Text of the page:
Hockey, more than just a sport

Hugo Calderon, @HCAL09

Hockey is a sport that if you’re not into, chances are you barely know what it’s all about. At least that was the case for me. Hockey was something I knew about but never looked into. Recently I was able to attend a San Jose Sharks game at the SAP center. It was truly an eye opening experience.

Each sport has its own culture, football games have tailgates and soccer games have Ultra fans that sing support throughout the game.The game I experienced had the entire home crowd join together to rise their team’s spirit up and the opposing team’s down. Prior to attending this game I had no knowledge about hockey or its culture.

I assumed there would be a fight between either of the teams’ players every five minutes and knew there were goals involved. As the game progressed I learned more about the rules, tactics and the overall vibe given out throughout the arena.

The Sharks’ intro left me astonished. Never before had I seen anything like it, the players came out of a shark head while the stadium lights were dimmed. Then the lights brightened up revealing all of the players on the ice.

In soccer everytime someone scores a goal you can hear the whole stadium erupt but at the SAP center, a horn reminiscent of a ship horn blows throughout the arena, adding more of a dynamic feeling to the experience.  

Joonas Donskoi opened the scoring for the Sharks with only 3:35 on the clock. As expected, the crowd started cheering then I heard a loud horn which I initially confused for a fire alarm. It added something unexpected for first-time hockey goers.

I was shown the tradition of throwing your hat on the ice when a player scores a hat trick. This was courtesy of Logan Couture, who scored his third goal of the night right before the game ended.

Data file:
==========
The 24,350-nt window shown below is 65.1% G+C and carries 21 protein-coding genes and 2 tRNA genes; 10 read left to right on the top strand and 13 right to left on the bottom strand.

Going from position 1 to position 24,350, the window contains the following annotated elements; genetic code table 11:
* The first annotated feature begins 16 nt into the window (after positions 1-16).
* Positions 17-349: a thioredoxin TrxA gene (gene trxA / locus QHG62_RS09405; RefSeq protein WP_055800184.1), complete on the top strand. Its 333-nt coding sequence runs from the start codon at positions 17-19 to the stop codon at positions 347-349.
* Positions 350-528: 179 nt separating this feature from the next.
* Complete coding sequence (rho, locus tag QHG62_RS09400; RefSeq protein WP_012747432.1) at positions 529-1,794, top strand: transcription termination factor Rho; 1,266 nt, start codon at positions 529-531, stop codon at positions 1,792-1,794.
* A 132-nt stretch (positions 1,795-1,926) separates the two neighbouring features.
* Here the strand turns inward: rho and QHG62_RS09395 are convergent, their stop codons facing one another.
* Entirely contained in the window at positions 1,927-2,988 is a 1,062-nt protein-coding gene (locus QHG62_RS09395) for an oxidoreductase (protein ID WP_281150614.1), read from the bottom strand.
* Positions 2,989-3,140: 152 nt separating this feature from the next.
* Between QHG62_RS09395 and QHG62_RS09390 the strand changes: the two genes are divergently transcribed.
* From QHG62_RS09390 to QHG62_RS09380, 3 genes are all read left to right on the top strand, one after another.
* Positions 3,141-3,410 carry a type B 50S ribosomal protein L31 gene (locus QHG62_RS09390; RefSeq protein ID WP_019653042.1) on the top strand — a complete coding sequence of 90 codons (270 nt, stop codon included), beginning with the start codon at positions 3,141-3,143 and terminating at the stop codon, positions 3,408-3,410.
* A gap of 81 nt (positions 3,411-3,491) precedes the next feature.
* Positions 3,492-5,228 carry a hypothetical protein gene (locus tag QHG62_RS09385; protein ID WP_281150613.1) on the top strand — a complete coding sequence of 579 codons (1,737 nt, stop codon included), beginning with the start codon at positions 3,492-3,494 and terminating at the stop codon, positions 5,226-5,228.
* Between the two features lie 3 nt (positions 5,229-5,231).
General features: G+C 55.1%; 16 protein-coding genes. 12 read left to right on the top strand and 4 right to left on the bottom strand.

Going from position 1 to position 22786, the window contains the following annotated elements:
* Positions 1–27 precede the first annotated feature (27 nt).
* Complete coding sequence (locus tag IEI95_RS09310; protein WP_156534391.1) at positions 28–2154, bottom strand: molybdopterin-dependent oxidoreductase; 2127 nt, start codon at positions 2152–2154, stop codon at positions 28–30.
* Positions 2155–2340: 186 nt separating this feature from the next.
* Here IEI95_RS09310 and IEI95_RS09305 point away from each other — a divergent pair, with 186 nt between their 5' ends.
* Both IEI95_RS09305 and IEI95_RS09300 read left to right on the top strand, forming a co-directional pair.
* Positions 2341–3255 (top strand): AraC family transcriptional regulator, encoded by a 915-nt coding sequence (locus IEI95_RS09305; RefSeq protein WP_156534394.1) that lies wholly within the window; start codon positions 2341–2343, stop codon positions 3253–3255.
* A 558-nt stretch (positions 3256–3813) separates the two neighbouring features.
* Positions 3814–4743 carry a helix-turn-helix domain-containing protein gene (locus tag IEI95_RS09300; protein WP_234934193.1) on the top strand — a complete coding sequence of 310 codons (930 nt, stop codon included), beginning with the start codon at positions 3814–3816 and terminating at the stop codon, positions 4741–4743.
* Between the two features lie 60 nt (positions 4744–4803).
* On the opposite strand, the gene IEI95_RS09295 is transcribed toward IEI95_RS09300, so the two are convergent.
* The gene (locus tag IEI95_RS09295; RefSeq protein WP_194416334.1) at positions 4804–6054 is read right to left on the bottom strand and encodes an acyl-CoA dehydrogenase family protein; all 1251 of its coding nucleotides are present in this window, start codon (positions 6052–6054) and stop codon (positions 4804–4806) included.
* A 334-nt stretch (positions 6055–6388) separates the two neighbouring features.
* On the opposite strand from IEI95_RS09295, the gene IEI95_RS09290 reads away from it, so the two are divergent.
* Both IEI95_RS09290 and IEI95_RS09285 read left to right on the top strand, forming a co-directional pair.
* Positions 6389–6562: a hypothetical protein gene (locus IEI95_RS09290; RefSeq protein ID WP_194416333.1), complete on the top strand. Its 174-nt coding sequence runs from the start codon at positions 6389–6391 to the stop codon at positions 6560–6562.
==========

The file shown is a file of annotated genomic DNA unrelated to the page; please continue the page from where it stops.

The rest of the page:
Couture scored into an empty net, completing his third hat trick of his National Hockey League career. This was unique, as it took me off guard when I saw people throwing their hats onto the ice until I was explained the reasoning behind it.

I had never experienced a game inside an arena before. An arena carries with it a more compact setting and bringing you much closer to the action compared to a stadium where the noise of the crowd carries over.

Location is something that also decides the turn out. Downtown San Jose, right next to Santana Row and five minutes away from San Jose State University, is a great location as it is in the heart of the Silicon Valley. Also being down the street from SJSU, the SAP Center is close to many different types of fans.

Overall, hockey is an interesting sport and it is certainly complex. Before experiencing it, I would have written it off as a small sport no one cares about but now know it to be the exact opposite.